Monday, May 17, 2010

My First Half Marathon

If you want to win something, run 100 meters. If you want to experience something, run a marathon."

- Emil Zatopek, 1952 Olympic Marathon gold medalist

On May 16, 2010 at 7:00am, My friends and I kicked off together from the start line and ran a Marine Corps Historic Half Marathon, all 13.1 miles of it. The journey was simply incredible.

Almost everyone I meet asks me, why did I run this marathon? I thought about it deep and the honest answer is, I simply wanted to know if I could. During the entire race, I remember saying to myself... "This is for me, this is for me...". And that's why I did it.

Four months ago, when a friend suggested that we run a half marathon, I never seriously thought that we will actually ever enroll in a race let alone finish the race. Later I thought, what the heck lets at least start walking together and see how far we can take it. Well, we took it all the way to the finish line.

I started this journey with a dozen friends. While the journey is not yet over, I did finish the Marine Corps Historic Half Marathon with every single one of them and enjoyed every single moment of it. I could not have done it without their motivation, support, encouragement, camaraderie and most of all their humor.

We started our training in November. Because of the cold weather we started our baby steps by walking inside a mall. Some of us created our own training calendar. Others followed a marathon training schedule. I started by creating my own schedule with cross training, strength training and jogging, but inevitably found myself focusing only on two things, cardio and slowly increasing endurance every 2 weeks. The first few times we barely managed to walk 3-4 miles in 2 hours. Every week we added 2-3 miles more. Once the weather got warmer, we started training outdoors. Most of our training was on flat trails and most of us walked. There were a few among our group that ran. By race day, every one of us had completed at least one run of 13 miles, even though it took us a full 4 hours.

The night before the race, we all got together at a good Italian place, filling up on carbs. Since the race was out of town, we stayed in a hotel. That night there were plenty of jokes and humor going around but none of us slept well. It was probably the combination of excitement, nervousness about getting up early the next morning, and the fact that we were not sleeping in our normal beds.

On race day, we all got up and dressed in time uneventfully. Ate bananas and bagel and not to forget the all important Advil. The day was a bit overcast, a bit cool. The expo center (near the start/end line) was full of people most of them standing near the portable pottys. We all stretched, made multiple trips to the porta potty just in case and joked around to get rid of the nervous energy and then lined up. As a group, we stood in the back with the slow runners & walkers. At 7 am, after the national anthem and a loud cheer, the race started. It was amazing to see 7000 people all start running almost at the same time. The street was lined by people, both kids and adults, all cheering with bells in hand. For the first two miles, there were plenty of fellow runners all around us. As the miles increased, the runner crowd dwindled. The faster runners went way ahead and novices like us tried hard to maintain our pace. It was soo encouraging to see the cheering crowd, from the bagpipers to boy scouts to families handing out water and tequila shots and kids with their school bands. Every single cheer, every single bell, every single note of music and every single smile from a fellow runner added that much energy to my step. I stopped to take a bathroom break around mile 4 and then a few pictures at mile 6...god knows whose camera was used but at that moment it did not matter.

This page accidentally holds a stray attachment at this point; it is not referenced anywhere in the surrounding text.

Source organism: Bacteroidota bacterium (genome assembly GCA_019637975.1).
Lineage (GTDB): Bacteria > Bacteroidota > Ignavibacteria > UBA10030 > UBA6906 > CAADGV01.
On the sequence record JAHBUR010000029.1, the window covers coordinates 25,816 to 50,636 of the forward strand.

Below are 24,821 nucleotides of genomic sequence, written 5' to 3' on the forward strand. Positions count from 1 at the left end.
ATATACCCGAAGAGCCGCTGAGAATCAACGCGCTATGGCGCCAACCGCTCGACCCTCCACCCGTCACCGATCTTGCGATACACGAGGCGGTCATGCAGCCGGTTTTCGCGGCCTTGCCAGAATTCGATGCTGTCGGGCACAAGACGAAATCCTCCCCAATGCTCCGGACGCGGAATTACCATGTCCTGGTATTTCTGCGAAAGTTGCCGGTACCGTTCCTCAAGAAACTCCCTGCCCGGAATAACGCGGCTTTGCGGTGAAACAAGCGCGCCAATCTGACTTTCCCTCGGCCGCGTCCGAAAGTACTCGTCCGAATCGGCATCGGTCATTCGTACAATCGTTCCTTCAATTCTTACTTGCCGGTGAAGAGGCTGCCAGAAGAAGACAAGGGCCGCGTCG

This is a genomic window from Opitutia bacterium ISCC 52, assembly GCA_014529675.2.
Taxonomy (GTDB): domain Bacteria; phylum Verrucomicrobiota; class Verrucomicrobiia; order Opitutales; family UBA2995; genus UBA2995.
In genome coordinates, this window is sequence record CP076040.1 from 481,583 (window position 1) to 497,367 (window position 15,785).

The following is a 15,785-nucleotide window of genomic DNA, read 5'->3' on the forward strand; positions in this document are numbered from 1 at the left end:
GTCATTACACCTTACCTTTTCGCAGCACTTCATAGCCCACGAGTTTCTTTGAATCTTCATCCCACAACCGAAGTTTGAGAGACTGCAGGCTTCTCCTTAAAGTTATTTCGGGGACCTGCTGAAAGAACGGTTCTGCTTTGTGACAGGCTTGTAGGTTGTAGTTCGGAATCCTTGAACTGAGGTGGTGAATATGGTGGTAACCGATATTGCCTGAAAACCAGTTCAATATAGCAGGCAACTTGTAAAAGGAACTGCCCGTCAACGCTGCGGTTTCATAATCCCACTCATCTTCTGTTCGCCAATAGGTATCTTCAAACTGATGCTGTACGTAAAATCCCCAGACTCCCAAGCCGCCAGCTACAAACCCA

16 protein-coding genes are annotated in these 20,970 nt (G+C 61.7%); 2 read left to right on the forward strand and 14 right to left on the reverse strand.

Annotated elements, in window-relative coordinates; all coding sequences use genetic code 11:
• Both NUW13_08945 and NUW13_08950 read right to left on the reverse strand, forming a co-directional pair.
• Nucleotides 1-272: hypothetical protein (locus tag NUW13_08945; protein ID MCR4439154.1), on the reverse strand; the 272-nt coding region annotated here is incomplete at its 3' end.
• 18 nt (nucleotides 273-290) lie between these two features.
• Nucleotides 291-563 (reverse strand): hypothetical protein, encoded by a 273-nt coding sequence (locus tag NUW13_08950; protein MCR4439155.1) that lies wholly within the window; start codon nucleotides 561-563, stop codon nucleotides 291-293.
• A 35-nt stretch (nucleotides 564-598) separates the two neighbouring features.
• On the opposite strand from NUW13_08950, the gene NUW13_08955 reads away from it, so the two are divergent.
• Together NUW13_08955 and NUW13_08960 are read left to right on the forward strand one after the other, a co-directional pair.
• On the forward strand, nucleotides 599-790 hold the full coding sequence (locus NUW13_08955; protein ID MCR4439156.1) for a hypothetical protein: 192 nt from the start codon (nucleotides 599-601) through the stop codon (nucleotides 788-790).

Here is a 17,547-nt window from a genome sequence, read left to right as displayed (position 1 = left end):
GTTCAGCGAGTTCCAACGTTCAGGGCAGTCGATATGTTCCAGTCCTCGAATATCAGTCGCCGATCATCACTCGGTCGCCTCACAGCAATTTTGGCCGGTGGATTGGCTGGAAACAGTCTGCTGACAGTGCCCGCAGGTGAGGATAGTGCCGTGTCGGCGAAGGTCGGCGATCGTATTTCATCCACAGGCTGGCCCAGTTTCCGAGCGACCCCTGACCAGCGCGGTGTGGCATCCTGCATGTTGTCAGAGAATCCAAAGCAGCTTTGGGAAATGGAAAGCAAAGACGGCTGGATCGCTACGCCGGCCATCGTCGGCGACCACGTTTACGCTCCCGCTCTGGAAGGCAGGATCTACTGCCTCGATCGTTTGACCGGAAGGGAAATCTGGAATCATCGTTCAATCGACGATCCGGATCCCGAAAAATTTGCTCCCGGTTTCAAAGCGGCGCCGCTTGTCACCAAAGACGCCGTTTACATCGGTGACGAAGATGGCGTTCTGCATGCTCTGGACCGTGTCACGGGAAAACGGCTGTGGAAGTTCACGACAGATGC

I had trained as a walker, but because of the varying elevation of the course I had to jog most of the way to maintain with my pace. Some friends ran past me. I passed a few friends. There were the three of us from our group who stayed together. Though still jogging, my pace slowed as I hit a wall around mile 8. It was 1 hour and 46 min since the race had started. The sun also came out and we started to really feel the heat. The runner crowd dwindled. Most of the fast runners had long gone past. Other repeat runners almost towards the end of their races. We the novice runners who were still midway were likely the ones who had something to prove to ourselves. For me, my race time did not matter, I just knew that I had to finish the race. Periodically, I slowed and waited for friends to catch up and then took off again. I saw a few fellow runners stop. This was the end of their race. They stopped and waved and became part of the cheering crowd. Still others ran past.

Mile 10 to 11 were the hardest. This was the biggest climb of the race with a 200 ft elevation. I was with two of my friends. There was no way we could jog up this hill so we three just walked together.

The last mile seemed the longest even though the finish was in sight. There were tons of people lined up on both sides cheering. My husband later asked, "when you saw the finish line did you get an extra burst of energy?". No, I replied, it was the people who were standing and cheering us along that last mile. Since it was too embarrassing to just walk amidst their cheers, so I simply ran that last mile. I now know what Forest Gump must have felt.

The finish was too sweet and the journey simply amazing. All I know is, this was only the first half marathon race, the last one is yet to come. I don't know why I will run the next race. I just know that I will.